Articles Posted in Tax Law

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The Supreme Court affirmed the judgment of the district court dismissing Plaintiffs’ complaint against Weber County claiming that the County had violated Utah Code 59-22-103 and 59-2-103.5, which establish the tax exemption for primary residential property. Plaintiffs paid taxes on their primary residence but later learned that the County had not given them the residential exemption. The district court entered a judgment on the pleadings dismissing Plaintiffs’ causes of action, concluding, inter alia, that the assessor acted within the scope of his authority in reclassifying Plaintiffs’ property as “non-primary residential.” In affirming, the Supreme Court held that Plaintiffs’ challenges to the taxes they paid must fall under Utah Code 59-2-1321, which requires taxpayers to point an “error or illegality that is readily apparent from county records.” Because Plaintiffs did not challenge this requirement or show that the alleged errors or illegalities were readily apparent, the district court did not err in its judgment. View "Hammons v. Weber County" on Justia Law

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The Supreme Court affirmed the judgment of the district court dismissing Plaintiffs’ complaint against Weber County claiming that the County had violated Utah Code 59-22-103 and 59-2-103.5, which establish the tax exemption for primary residential property. Plaintiffs paid taxes on their primary residence but later learned that the County had not given them the residential exemption. The district court entered a judgment on the pleadings dismissing Plaintiffs’ causes of action, concluding, inter alia, that the assessor acted within the scope of his authority in reclassifying Plaintiffs’ property as “non-primary residential.” In affirming, the Supreme Court held that Plaintiffs’ challenges to the taxes they paid must fall under Utah Code 59-2-1321, which requires taxpayers to point an “error or illegality that is readily apparent from county records.” Because Plaintiffs did not challenge this requirement or show that the alleged errors or illegalities were readily apparent, the district court did not err in its judgment. View "Hammons v. Weber County" on Justia Law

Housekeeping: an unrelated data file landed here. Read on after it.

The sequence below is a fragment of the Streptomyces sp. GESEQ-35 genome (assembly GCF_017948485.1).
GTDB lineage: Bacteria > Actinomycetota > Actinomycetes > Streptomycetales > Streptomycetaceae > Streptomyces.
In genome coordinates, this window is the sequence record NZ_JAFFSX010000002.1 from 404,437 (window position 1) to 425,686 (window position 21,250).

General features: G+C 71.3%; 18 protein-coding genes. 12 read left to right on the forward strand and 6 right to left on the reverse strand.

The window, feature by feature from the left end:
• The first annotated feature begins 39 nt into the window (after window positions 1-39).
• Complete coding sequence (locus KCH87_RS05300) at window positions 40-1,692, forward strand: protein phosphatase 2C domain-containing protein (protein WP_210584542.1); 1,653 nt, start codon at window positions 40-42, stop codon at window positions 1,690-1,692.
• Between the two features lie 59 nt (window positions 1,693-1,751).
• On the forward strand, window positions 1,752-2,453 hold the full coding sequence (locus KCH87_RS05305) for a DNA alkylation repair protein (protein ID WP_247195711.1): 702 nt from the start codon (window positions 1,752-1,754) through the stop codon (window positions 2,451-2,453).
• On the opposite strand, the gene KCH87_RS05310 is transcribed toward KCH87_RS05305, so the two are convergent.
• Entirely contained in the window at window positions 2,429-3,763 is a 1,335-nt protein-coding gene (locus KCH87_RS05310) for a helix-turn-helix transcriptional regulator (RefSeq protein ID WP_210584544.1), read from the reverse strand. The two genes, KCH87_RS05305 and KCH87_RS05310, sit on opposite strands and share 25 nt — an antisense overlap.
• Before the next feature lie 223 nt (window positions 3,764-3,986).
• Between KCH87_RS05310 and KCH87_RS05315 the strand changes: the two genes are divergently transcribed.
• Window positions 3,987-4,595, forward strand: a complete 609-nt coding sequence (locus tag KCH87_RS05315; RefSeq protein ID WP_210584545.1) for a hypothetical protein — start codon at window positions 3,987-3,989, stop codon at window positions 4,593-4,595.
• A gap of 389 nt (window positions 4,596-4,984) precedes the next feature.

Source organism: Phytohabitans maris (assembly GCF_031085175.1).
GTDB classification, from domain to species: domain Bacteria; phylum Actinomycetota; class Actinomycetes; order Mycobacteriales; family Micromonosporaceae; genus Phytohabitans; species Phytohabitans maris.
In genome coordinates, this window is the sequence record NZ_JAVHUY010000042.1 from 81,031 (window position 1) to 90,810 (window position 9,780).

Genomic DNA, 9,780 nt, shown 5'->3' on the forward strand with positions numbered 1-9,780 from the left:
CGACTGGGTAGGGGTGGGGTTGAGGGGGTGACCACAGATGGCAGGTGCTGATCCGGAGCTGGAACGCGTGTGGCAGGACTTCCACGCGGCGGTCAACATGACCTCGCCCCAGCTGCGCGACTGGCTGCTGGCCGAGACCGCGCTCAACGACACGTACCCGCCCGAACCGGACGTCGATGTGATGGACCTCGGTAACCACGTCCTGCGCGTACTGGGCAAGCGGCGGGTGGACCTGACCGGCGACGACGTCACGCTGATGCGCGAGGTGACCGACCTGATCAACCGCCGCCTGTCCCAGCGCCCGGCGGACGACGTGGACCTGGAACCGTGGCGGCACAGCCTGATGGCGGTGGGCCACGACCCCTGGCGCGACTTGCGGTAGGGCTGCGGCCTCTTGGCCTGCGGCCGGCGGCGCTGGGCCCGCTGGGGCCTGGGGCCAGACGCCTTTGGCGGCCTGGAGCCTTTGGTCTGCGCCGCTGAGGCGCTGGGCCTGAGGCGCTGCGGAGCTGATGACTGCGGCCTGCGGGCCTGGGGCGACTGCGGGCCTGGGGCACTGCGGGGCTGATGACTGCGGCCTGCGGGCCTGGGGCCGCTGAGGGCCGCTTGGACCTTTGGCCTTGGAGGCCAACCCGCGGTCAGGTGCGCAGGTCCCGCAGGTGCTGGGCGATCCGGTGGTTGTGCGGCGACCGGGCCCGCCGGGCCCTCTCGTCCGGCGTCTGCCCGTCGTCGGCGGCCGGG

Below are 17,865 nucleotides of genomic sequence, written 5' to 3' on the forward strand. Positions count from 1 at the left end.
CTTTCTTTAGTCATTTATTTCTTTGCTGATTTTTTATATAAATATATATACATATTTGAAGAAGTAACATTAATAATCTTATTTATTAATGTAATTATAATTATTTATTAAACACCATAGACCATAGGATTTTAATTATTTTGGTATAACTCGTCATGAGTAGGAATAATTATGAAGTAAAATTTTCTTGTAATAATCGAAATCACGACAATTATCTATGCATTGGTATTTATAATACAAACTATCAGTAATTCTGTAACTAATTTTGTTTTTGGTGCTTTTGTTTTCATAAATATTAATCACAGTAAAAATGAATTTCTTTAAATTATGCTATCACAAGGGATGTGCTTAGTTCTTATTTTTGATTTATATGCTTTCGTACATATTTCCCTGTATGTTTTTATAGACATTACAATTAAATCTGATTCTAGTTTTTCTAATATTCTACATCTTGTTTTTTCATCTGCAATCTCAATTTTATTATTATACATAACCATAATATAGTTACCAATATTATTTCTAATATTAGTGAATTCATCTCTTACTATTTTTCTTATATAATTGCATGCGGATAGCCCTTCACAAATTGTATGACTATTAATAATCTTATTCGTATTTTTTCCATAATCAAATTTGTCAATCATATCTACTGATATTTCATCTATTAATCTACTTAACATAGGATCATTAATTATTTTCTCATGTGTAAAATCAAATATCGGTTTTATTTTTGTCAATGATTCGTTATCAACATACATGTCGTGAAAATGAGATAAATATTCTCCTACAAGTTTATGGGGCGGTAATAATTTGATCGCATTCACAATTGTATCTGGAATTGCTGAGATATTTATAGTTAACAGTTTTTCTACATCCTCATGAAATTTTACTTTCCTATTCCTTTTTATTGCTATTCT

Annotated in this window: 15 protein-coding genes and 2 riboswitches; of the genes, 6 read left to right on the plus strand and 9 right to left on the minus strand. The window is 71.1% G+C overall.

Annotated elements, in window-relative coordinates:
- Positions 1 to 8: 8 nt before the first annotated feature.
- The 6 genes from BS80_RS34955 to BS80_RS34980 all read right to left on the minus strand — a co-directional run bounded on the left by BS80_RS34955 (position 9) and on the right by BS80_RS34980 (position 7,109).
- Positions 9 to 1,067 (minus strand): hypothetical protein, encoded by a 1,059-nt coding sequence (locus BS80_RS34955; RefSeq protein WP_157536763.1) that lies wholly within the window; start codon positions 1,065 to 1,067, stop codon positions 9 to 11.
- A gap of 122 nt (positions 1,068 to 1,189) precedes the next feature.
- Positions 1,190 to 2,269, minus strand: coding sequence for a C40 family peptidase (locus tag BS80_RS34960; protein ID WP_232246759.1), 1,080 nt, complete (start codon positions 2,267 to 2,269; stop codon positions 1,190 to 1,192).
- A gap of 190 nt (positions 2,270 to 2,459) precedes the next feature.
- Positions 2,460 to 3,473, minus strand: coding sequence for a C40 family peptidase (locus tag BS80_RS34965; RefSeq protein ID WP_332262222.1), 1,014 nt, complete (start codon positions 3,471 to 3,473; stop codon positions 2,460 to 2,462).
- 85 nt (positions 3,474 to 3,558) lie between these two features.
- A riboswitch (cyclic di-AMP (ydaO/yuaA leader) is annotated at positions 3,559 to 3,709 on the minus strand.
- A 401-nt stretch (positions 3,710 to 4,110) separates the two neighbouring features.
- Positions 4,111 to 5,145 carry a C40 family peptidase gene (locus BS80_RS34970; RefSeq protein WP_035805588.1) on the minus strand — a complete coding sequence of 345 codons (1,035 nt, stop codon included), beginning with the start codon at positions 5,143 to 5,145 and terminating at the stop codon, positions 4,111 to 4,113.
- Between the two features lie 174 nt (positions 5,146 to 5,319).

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Rent-A-Center West, Inc. leases and sells a variety of consumer goods. Customers may opt to participate in a liability waiver program for an extra fee. Rent-A-Center charges sales tax on rental payments but not on the liability waiver fee. In 2010, the Utah State Tax Commission issued a statutory notice to Rent-A-Center imposing taxes and interest on the amounts Rent-A-Center charged for the liability waiver fee. In a formal hearing, the Commission found the waiver fee taxable. The Supreme Court reversed, holding that the liability waiver fee is not subject to sales and use tax under the plain text of the Utah Tax Code. View "Rent-A-Center v. Tax Comm’n" on Justia Law

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Utah’s pay-TV sales tax scheme provides a sales tax credit for an amount equal to fifty percent of the franchise fees paid by pay-TV providers to local municipalities for use of their public rights-of-way. Satellite providers, however, use a different business model that does not trigger franchise fees. The satellite providers brought this lawsuit asserting that Utah’s tax scheme favors local economic interests at the expense of interstate commerce in violation of the Commerce Clause and the Uniform Operation of Laws Clause. The State Tax Commission moved for judgment on the pleadings. The district court granted the motion. The Supreme Court affirmed, holding (1) Utah’s pay-TV tax credit survives dormant commerce scrutiny; and (2) the tax credit survives rational basis scrutiny under the Uniform Operation of Laws Clause. View "DIRECTV v. Utah State Tax Comm’n" on Justia Law